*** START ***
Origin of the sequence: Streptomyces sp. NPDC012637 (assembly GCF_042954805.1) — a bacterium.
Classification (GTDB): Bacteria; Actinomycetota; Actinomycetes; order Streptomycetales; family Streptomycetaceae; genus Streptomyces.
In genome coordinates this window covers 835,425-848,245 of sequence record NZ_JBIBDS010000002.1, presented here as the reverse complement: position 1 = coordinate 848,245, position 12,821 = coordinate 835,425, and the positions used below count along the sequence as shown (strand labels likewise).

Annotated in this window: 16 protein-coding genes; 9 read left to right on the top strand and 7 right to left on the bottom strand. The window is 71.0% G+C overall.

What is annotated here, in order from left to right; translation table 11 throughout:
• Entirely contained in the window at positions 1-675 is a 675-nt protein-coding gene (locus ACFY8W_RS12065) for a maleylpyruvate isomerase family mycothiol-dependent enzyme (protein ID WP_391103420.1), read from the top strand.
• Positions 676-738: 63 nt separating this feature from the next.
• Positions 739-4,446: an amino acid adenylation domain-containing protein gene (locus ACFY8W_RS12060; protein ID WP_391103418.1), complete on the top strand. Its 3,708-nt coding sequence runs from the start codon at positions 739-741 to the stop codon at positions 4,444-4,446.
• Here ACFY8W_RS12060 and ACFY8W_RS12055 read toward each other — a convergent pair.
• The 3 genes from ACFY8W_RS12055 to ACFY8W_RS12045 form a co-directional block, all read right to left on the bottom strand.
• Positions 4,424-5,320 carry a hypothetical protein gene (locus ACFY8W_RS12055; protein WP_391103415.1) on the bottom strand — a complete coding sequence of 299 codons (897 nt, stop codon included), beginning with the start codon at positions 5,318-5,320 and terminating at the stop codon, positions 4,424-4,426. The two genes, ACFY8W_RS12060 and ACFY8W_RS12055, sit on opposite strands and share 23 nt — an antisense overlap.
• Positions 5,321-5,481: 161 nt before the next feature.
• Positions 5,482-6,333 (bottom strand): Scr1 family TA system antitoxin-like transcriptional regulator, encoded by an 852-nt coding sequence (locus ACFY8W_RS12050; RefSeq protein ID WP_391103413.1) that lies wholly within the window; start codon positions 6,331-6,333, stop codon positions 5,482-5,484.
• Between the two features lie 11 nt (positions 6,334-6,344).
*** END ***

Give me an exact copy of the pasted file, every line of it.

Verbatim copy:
Origin of the sequence: Streptomyces sp. NPDC012637 (assembly GCF_042954805.1) — a bacterium.
Classification (GTDB): Bacteria; Actinomycetota; Actinomycetes; order Streptomycetales; family Streptomycetaceae; genus Streptomyces.
In genome coordinates this window covers 835,425-848,245 of sequence record NZ_JBIBDS010000002.1, presented here as the reverse complement: position 1 = coordinate 848,245, position 12,821 = coordinate 835,425, and the positions used below count along the sequence as shown (strand labels likewise).

Annotated in this window: 16 protein-coding genes; 9 read left to right on the top strand and 7 right to left on the bottom strand. The window is 71.0% G+C overall.

What is annotated here, in order from left to right; translation table 11 throughout:
• Entirely contained in the window at positions 1-675 is a 675-nt protein-coding gene (locus ACFY8W_RS12065) for a maleylpyruvate isomerase family mycothiol-dependent enzyme (protein ID WP_391103420.1), read from the top strand.
• Positions 676-738: 63 nt separating this feature from the next.
• Positions 739-4,446: an amino acid adenylation domain-containing protein gene (locus ACFY8W_RS12060; protein ID WP_391103418.1), complete on the top strand. Its 3,708-nt coding sequence runs from the start codon at positions 739-741 to the stop codon at positions 4,444-4,446.
• Here ACFY8W_RS12060 and ACFY8W_RS12055 read toward each other — a convergent pair.
• The 3 genes from ACFY8W_RS12055 to ACFY8W_RS12045 form a co-directional block, all read right to left on the bottom strand.
• Positions 4,424-5,320 carry a hypothetical protein gene (locus ACFY8W_RS12055; protein WP_391103415.1) on the bottom strand — a complete coding sequence of 299 codons (897 nt, stop codon included), beginning with the start codon at positions 5,318-5,320 and terminating at the stop codon, positions 4,424-4,426. The two genes, ACFY8W_RS12060 and ACFY8W_RS12055, sit on opposite strands and share 23 nt — an antisense overlap.
• Positions 5,321-5,481: 161 nt before the next feature.
• Positions 5,482-6,333 (bottom strand): Scr1 family TA system antitoxin-like transcriptional regulator, encoded by an 852-nt coding sequence (locus ACFY8W_RS12050; RefSeq protein ID WP_391103413.1) that lies wholly within the window; start codon positions 6,331-6,333, stop codon positions 5,482-5,484.
• Between the two features lie 11 nt (positions 6,334-6,344).